The recent killing of a family-of-four, including an 8-year-old boy, by suspected insurgents in Thailand’s southern Narathiwat province has generated a great deal of condemnation from community leaders and rights organizations.
Police have not ruled out personal dispute as a motive in the March 2 slaying of the Buddhist family but the method of attack -- their vehicle was shot up as they drove to school -- suggests the involvement of the Barisan Revolusi Nasional (BRN), a longstanding separatist movement that controls most insurgents in southern Thailand.
The BRN has carried out a revitalized armed campaign in the southern provinces of Yala, Pathani and Narathiwat since January 2004, targeting teachers, government officials, police, military and civilians.
More than 6,800 people, mostly Malay Muslims, have died in the renewed violence in Thailand’s Malay-speaking provinces.
The provinces were ruled by independent Muslim sultans until being annexed by Thailand more than 100 years ago and the independence struggle escalated in 2004 with the declaration of martial law.
The BRN is not part of unofficial peace talks between the government and the MARA Patani, a network of six separatist groups. In a recent statement, the umbrella group denied any involvement in the March 2 attack.
“We do not condone violence involving civilians and children and strongly condemn the attack,” it said in a statement.
Information on the thinking of the BRN leadership is scarce as the movement has no identifiable political wing but operatives on the ground said they are not supposed to attack innocent civilians.
Mistakes, however, have been made and collateral damage is sometimes unavoidable, they said.
While the insurgents typically practice a high degree of restraint, death squads from both sides of the political divide have, over the past 13 years, deliberately targeted civilians.
However, that has usually been part of the tit-for-tat between separatists and government security forces when one side felt the other had violated the unwritten rules of engagement.
In spite of the long history of such retaliation, there exists a sort of ground rules in this conflict in Thailand’s majority Muslim south.
While the agreement is not a product of a negotiated text, there is nevertheless an understanding between the two sides that there are red lines. Crossing these would invite bloody -- sometimes massive -- retaliation.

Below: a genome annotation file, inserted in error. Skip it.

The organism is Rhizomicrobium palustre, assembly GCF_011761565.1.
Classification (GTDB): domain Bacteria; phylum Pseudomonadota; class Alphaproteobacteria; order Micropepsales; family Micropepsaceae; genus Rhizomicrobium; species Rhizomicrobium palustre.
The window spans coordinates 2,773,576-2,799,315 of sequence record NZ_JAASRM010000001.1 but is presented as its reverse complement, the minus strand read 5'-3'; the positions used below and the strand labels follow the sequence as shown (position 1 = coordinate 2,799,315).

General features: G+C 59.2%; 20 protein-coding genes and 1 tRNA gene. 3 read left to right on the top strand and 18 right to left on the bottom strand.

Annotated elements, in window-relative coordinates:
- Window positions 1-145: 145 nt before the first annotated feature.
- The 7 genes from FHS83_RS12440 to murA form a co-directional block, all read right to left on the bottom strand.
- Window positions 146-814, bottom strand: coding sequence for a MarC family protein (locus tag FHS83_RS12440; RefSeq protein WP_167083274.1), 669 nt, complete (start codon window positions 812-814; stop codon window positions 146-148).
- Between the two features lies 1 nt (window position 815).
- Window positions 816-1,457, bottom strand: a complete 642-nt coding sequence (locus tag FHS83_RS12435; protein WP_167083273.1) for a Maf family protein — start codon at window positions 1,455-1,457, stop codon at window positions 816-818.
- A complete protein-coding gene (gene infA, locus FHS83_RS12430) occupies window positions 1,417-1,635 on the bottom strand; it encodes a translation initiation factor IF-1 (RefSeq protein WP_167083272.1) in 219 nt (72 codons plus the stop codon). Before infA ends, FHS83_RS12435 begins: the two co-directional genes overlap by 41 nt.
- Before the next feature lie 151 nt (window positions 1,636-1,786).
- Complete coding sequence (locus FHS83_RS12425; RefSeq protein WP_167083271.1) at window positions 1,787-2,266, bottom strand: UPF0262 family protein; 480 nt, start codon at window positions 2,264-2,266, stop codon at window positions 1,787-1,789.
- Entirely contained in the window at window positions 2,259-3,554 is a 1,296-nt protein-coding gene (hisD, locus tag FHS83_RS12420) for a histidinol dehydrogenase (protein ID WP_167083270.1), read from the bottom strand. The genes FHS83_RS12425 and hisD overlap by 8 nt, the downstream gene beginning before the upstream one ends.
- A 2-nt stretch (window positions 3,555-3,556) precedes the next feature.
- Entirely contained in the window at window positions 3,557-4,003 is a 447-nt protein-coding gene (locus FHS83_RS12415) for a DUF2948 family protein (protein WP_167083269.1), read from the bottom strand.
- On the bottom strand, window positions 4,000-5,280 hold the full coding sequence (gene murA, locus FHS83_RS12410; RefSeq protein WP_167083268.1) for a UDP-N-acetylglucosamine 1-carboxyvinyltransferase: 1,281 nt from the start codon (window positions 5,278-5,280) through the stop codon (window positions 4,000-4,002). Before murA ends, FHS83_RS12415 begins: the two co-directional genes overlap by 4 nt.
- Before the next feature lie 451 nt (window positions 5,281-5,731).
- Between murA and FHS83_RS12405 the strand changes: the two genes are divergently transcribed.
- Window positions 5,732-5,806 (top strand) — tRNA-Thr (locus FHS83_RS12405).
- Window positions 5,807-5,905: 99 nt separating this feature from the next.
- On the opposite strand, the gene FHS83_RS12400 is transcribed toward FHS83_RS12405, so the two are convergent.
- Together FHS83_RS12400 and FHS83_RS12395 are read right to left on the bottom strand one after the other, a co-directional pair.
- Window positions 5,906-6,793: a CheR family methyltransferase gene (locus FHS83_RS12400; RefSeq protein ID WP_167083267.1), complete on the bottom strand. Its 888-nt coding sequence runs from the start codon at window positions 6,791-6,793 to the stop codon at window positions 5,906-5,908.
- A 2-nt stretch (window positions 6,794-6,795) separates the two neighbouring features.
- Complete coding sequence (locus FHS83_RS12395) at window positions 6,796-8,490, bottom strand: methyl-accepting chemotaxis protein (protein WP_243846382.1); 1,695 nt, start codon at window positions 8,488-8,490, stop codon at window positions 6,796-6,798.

In the early years of the insurgency’s current phase, soft targets such as public schools and sometime monks and teachers were targeted -- although not very often.
Government and pro-government death squads also had a similar approach toward Muslim community leaders, Islamic religious teachers and clerics deemed too close to insurgents.
Over time, however, complaints from villagers and criticism from clerics at the grassroots level brought some degree of civility to the conflict.
These “ulema” highlighted that Islam permits Muslims to take up arms against unjust rulers but the fighters -- who they referred to as “juwae” in the local Malay dialect -- are not permitted to mutilate the bodies of government soldiers.
Another example of combatants heeding calls from their civilian supporters is the cessation of arson attacks against public schools -- the very institutions that propagate the state-constructed identity and narrative.
Like any revolutionary movement, the BRN carries out hits on targets they considered fair game. These include spies providing intelligence information about the group’s activities to government security officials.
However, the authorities have blamed just about every violent incident on the insurgents, although they have not succeeded in influencing the narrative that drives the insurgents and legitimizes the armed struggle.
The harder the authorities spin their lines -- or blur the line between what constitutes collateral damage and intentional killings -- the wider the trust gap between the authorities and the local Malay Muslim population.
A BRN operative pointed out that mistakes have been made but a mistake is not the same as intention.
They said collateral damage has been part of their internal debate for a very long time.
Often this is because insurgents tasked with a particular mission, such as killing a suspected spy, feel unable to retreat without successfully executing the mission, even if civilian bystanders are caught in the crossfire.
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